Everything there is to know about Polylactic Acid (PLA)

Polylactic Acid (PLA) is different than most thermoplastic polymers in that it is derived from renewable resources like corn starch or sugar cane. Most plastics, by contrast, are derived from the distillation and polymerization of nonrenewable petroleum reserves. Plastics that are derived from biomass (e.g. PLA) are known as “bioplastics.”

Polylactic Acid is biodegradable and has characteristics similar to polypropylene (PP), polyethylene (PE), or polystyrene (PS). It can be produced from already existing manufacturing equipment (those designed and originally used for petrochemical industry plastics). This makes it relatively cost efficient to produce. Accordingly, PLA has the second largest production volume of any bioplastic (the most common typically cited as thermoplastic starch).

There are a vast array of applications for Polylactic Acid. Some of the most common uses include plastic films, bottles, and biodegradable medical devices (e.g. screws, pins, rods, and plates that are expected to biodegrade within 6-12 months). For more on medical device prototypes (both biodegradable and permanent) read here. PLA constricts under heat and is thereby suitable for use as a shrink wrap material. Additionally, the ease with which Polylactic Acid melts allows for some interesting applications in 3D printing (namely “lost PLA casting” – read more below). On the other hand, its low glass transition temperature makes many types of PLA (for example, plastic cups) unsuitable to hold hot liquid.

Here is a look at some different PLA products on the market:

pla 3d printer filament.jpeg
PLA printing filament, photo courtesy Alibaba.com
 pla medical screws.jpeg
PLA medical screws, photo courtesy of DSM.com

What Are The Different Types of Polylactic Acid and Why is it Used so Often?

There are several different types of Polylactic Acid to include Racemic PLLA (Poly-L-lactic Acid), Regular PLLA (Poly-L-lactic Acid), PDLA (Poly-D-lactic Acid), and PDLLA (Poly-DL-lactic Acid). They each have slightly different characteristics but are similar in that they are produced from a renewable resource (lactic acid: C3H6O3) as opposed to traditional plastics which are derived from nonrenewable petroleum.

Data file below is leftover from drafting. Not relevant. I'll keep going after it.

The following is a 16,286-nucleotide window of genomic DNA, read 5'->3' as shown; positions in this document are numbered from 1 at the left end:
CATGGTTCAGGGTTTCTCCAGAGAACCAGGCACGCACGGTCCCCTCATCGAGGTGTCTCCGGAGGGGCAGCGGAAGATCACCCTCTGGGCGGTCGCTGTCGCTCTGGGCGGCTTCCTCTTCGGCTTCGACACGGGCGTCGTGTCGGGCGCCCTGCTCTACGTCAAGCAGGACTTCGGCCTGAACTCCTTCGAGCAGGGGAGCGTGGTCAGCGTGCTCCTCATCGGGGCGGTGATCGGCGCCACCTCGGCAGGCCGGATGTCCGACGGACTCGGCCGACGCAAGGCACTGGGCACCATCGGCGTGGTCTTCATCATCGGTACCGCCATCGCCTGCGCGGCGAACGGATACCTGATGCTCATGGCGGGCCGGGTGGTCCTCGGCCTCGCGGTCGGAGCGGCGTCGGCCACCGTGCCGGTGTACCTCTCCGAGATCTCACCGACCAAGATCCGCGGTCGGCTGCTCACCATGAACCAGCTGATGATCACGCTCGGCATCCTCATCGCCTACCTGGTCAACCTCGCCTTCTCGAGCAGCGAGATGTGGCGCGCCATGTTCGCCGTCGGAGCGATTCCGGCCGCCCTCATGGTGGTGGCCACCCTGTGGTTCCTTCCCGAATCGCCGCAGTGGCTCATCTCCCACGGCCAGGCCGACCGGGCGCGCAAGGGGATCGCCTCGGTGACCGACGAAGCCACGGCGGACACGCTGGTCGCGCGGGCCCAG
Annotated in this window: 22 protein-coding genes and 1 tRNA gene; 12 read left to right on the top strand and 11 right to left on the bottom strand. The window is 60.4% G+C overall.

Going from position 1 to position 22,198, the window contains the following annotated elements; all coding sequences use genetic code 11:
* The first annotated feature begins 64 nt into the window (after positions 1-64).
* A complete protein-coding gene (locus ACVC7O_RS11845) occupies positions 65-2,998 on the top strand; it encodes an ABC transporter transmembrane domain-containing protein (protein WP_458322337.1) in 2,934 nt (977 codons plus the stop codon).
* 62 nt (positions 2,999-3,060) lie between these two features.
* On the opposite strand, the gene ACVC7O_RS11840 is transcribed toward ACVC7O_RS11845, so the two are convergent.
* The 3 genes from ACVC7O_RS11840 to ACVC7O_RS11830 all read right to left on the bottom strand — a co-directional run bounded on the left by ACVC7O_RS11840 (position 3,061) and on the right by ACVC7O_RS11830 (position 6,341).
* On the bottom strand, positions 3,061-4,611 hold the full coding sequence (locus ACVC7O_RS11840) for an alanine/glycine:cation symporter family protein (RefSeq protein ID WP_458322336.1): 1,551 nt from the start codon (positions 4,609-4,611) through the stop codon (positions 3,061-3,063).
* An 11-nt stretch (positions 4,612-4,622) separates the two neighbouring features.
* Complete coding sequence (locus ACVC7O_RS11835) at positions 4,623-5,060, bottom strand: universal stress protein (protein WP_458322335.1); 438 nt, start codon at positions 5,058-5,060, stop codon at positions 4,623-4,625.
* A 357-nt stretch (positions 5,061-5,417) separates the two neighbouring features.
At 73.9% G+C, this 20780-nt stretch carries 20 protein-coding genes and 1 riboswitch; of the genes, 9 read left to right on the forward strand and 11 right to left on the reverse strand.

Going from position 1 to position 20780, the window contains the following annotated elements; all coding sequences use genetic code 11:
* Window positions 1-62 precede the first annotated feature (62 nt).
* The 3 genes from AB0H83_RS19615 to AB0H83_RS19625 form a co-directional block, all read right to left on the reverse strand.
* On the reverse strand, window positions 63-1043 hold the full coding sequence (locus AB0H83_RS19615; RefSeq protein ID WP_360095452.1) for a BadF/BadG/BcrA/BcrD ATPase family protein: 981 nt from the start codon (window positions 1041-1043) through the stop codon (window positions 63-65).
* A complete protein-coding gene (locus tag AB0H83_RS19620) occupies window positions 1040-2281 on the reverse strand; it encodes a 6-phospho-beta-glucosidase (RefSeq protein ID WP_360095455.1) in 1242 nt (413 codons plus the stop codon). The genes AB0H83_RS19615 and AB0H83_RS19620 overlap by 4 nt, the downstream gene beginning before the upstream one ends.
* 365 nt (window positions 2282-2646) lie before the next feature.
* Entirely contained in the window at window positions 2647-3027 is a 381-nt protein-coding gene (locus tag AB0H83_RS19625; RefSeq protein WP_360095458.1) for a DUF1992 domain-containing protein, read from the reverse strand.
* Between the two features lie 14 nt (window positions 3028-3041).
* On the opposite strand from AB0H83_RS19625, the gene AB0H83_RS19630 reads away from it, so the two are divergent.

PLA production is a popular idea as it represents the fulfillment of the dream of cost-efficient, non-petroleum plastic production. The huge benefit of PLA as a bioplastic is its versatility and the fact that it naturally degrades when exposed to the environment. For example, a PLA bottle left in the ocean would typically degrade in six to 24 months. Compared to conventional plastics (which in the same environment can take several hundred to a thousand years to degrade) this is truly phenomenal. Accordingly, there is a high potential for PLA to be very useful in short lifespan applications where biodegradability is highly beneficial (e.g. as a plastic water bottle or as a container for fruit and vegetables). Of note, despite its ability to degrade when exposed to the elements over a long time, PLA is extremely robust in any normal application (e.g. as a plastic electronics part).

PLA for Prototype Development on CNC Machines and 3D Printers:

PLA is one of two common plastics used on FDM machines (3D printing) and is commonly available as a 3D printable filament; the other common 3D printer plastic is ABS. PLA filament for 3D printing is typically available in a myriad of colors. Polylactic Acid could be CNC machined but it is typically not available in sheet stock or rod form. It is, however, typically available as a thin film for thermoforming or in the form of plastic pellets for injection molding. To adjust material properties, plastic injection mold pellets are typically produced and/or blended together.